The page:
Charlie: About that Diagonal Line

I said I’d follow up. So here’s an attempt to do so.

Hop on over to Investopedia and type the words Support and Resistance into their search box. Several articles will come up. Read 'em all. Then head on over to StockChart’s Chart School and do the same. Lastly, go back to BarChart and pick a stock, any stock --or an ETF- and then use the the ‘Toolbox’ menu to start drawing lines just those articles showed you how to.

To show that I eat my own cooking, here’s a marked up chart for cotton, suggesting it’s trading in a channel, where support is around 57 and resistance around 62.

Here’s a chart for the Philippines, where breaking through resistance became a ‘buy’ (No lines are drawn. But where they would be is obvious.)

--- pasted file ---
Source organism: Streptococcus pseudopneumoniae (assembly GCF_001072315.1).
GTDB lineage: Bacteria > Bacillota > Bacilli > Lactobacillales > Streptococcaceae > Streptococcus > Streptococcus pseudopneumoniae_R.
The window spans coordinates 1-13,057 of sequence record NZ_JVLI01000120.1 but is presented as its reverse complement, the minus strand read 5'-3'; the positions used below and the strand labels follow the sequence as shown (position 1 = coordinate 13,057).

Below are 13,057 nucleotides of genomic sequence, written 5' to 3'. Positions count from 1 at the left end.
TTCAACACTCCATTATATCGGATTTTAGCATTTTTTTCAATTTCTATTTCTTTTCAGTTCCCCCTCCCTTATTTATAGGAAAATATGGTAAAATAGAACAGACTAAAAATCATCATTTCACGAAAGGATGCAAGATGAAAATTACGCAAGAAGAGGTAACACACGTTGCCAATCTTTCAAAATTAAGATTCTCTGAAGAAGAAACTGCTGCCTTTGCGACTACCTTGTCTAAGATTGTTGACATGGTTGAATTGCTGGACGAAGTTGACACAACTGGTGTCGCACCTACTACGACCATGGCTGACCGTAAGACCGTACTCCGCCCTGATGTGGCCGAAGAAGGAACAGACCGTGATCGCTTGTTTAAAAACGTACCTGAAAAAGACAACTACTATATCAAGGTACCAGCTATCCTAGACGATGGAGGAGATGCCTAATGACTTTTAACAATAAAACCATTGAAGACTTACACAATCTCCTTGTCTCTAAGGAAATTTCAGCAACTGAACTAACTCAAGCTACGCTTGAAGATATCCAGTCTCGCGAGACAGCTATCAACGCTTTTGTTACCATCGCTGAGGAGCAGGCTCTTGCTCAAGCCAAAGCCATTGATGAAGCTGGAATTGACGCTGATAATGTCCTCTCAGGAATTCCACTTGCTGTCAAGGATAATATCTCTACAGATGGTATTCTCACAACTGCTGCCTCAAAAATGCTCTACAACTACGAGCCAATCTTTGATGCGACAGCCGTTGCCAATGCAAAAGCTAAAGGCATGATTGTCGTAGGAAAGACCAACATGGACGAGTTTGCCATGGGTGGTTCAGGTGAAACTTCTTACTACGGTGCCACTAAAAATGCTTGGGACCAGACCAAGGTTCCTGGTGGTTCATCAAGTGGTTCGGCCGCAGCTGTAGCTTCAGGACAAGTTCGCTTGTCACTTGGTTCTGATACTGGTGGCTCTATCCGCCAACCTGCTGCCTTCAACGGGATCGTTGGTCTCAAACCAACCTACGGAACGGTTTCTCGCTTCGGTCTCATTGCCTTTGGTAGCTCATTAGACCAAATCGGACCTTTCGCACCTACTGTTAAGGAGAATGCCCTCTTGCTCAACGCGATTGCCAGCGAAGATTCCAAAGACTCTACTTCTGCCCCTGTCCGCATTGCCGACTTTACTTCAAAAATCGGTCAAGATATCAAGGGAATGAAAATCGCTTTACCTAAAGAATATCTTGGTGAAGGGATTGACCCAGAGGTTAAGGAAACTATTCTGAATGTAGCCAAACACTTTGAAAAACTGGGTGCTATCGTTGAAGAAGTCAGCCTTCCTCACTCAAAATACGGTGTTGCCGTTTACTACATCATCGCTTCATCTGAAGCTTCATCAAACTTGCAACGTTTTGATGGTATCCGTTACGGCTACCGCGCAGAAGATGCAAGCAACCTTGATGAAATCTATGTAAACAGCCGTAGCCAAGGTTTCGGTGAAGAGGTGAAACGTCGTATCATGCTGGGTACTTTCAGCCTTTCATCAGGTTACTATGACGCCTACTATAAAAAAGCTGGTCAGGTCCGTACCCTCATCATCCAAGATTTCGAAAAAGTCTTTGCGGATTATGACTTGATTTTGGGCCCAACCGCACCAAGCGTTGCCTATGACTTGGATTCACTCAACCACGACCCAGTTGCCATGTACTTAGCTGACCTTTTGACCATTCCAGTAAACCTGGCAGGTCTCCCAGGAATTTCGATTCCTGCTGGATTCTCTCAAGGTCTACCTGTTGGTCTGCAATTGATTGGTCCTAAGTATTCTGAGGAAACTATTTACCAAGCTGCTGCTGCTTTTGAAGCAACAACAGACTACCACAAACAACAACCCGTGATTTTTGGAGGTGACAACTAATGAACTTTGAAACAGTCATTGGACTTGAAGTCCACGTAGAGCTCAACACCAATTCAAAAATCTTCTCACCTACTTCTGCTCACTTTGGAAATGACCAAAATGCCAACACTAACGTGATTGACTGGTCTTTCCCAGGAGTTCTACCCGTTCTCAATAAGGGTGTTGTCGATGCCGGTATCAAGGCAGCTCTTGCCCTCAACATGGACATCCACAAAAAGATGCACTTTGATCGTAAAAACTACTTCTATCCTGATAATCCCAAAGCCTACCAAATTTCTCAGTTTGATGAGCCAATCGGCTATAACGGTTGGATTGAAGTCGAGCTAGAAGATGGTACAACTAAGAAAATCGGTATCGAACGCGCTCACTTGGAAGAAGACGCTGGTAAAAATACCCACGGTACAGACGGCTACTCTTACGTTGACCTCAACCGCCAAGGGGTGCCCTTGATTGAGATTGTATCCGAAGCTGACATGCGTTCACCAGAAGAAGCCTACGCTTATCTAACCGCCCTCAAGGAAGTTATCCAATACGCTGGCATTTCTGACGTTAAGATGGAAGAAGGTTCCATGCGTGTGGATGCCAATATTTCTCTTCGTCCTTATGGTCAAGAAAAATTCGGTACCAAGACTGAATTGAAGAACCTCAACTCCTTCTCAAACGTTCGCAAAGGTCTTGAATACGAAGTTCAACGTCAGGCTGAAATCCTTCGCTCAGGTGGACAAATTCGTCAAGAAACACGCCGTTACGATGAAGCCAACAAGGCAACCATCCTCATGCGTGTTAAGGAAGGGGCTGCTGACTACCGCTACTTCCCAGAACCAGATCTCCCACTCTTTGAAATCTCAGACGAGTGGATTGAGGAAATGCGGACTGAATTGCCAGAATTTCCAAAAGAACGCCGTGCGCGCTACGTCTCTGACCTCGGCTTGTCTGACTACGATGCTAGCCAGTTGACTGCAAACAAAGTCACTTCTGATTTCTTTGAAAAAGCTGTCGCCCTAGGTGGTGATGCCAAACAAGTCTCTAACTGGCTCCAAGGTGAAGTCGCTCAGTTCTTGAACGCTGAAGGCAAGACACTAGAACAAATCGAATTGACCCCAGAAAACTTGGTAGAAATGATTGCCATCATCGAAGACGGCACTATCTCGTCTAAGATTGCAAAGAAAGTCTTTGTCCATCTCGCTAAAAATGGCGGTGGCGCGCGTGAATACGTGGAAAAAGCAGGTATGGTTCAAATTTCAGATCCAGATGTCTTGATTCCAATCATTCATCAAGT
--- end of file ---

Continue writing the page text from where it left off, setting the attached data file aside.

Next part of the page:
Here’s an example close to yours.

Lastly, if you go to FinViz, and enter DIS into their search box, you’ll see this chart.

The horizontal line is ‘support’. The purple line is resistance. And the two converging lines purple and blue lines create a wedge, which is a very tradable chart pattern, as are ‘flags’, and another dozen patterns that FInViz will look for if you ask it to do so in their screener.

The old-timers marked their charts by hand, and they gained from doing so. Us “moderns” depend on computers to do the analysis for us, and we suffer as a consequence, because a savvy, experienced human will beat a computer over the long haul, because humans can make intelligent exceptions to otherwise sound procedures and policies. We human can have “a feel” that even so-called “expert programs” can’t match. For sure, computers never get tired or distracted. But when and where is that an advantage? Only when things aren’t going crazy, which isn’t much of the time in markets.


Awesome, thanks a lot Arindam. Really appreciate that.
It certainly makes sense now!


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